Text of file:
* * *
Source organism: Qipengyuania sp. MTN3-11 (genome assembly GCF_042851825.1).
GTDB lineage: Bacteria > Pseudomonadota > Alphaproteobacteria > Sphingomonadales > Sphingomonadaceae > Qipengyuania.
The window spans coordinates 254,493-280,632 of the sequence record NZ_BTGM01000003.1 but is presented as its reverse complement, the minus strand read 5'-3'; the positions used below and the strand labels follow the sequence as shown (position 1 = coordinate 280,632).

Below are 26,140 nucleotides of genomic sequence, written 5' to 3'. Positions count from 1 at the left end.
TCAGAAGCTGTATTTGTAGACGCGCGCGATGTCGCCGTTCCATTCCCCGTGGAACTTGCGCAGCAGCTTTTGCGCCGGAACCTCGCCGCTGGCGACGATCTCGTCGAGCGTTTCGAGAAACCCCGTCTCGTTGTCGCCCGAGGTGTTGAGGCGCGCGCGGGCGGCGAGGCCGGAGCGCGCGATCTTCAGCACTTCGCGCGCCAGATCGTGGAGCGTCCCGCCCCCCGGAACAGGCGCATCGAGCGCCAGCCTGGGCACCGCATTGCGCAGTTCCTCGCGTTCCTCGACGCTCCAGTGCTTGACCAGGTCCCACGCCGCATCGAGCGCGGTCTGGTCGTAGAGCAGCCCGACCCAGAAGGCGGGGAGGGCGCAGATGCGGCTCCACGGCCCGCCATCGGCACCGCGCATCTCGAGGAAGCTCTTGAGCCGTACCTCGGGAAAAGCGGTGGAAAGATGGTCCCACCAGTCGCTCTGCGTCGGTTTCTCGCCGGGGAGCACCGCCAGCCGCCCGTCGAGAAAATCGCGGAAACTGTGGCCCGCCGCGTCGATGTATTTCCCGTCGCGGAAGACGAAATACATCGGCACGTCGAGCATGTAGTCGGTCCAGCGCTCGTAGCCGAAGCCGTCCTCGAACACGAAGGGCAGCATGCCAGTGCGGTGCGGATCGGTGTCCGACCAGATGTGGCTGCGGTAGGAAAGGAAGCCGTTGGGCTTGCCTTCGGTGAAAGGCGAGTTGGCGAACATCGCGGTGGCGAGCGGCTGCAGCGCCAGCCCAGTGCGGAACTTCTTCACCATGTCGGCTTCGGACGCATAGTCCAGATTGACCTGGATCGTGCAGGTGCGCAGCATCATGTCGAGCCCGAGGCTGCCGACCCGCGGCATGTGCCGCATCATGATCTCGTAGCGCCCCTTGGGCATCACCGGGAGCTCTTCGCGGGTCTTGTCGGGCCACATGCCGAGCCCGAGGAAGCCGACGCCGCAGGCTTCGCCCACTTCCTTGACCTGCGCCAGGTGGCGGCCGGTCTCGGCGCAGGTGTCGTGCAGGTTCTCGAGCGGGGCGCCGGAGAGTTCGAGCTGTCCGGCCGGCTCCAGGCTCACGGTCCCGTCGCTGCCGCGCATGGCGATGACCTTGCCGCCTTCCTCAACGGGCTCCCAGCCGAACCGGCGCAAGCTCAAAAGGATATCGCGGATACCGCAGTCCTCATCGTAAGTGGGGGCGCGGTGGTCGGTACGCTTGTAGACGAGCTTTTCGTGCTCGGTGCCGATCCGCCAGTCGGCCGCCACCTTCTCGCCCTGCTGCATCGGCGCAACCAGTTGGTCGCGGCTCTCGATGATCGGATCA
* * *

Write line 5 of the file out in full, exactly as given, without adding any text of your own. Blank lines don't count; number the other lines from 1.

TCAGAAGCTGTATTTGTAGACGCGCGCGATGTCGCCGTTCCATTCCCCGTGGAACTTGCGCAGCAGCTTTTGCGCCGGAACCTCGCCGCTGGCGACGATCTCGTCGAGCGTTTCGAGAAACCCCGTCTCGTTGTCGCCCGAGGTGTTGAGGCGCGCGCGGGCGGCGAGGCCGGAGCGCGCGATCTTCAGCACTTCGCGCGCCAGATCGTGGAGCGTCCCGCCCCCCGGAACAGGCGCATCGAGCGCCAGCCTGGGCACCGCATTGCGCAGTTCCTCGCGTTCCTCGACGCTCCAGTGCTTGACCAGGTCCCACGCCGCATCGAGCGCGGTCTGGTCGTAGAGCAGCCCGACCCAGAAGGCGGGGAGGGCGCAGATGCGGCTCCACGGCCCGCCATCGGCACCGCGCATCTCGAGGAAGCTCTTGAGCCGTACCTCGGGAAAAGCGGTGGAAAGATGGTCCCACCAGTCGCTCTGCGTCGGTTTCTCGCCGGGGAGCACCGCCAGCCGCCCGTCGAGAAAATCGCGGAAACTGTGGCCCGCCGCGTCGATGTATTTCCCGTCGCGGAAGACGAAATACATCGGCACGTCGAGCATGTAGTCGGTCCAGCGCTCGTAGCCGAAGCCGTCCTCGAACACGAAGGGCAGCATGCCAGTGCGGTGCGGATCGGTGTCCGACCAGATGTGGCTGCGGTAGGAAAGGAAGCCGTTGGGCTTGCCTTCGGTGAAAGGCGAGTTGGCGAACATCGCGGTGGCGAGCGGCTGCAGCGCCAGCCCAGTGCGGAACTTCTTCACCATGTCGGCTTCGGACGCATAGTCCAGATTGACCTGGATCGTGCAGGTGCGCAGCATCATGTCGAGCCCGAGGCTGCCGACCCGCGGCATGTGCCGCATCATGATCTCGTAGCGCCCCTTGGGCATCACCGGGAGCTCTTCGCGGGTCTTGTCGGGCCACATGCCGAGCCCGAGGAAGCCGACGCCGCAGGCTTCGCCCACTTCCTTGACCTGCGCCAGGTGGCGGCCGGTCTCGGCGCAGGTGTCGTGCAGGTTCTCGAGCGGGGCGCCGGAGAGTTCGAGCTGTCCGGCCGGCTCCAGGCTCACGGTCCCGTCGCTGCCGCGCATGGCGATGACCTTGCCGCCTTCCTCAACGGGCTCCCAGCCGAACCGGCGCAAGCTCAAAAGGATATCGCGGATACCGCAGTCCTCATCGTAAGTGGGGGCGCGGTGGTCGGTACGCTTGTAGACGAGCTTTTCGTGCTCGGTGCCGATCCGCCAGTCGGCCGCCACCTTCTCGCCCTGCTGCATCGGCGCAACCAGTTGGTCGCGGCTCTCGATGATCGGATCA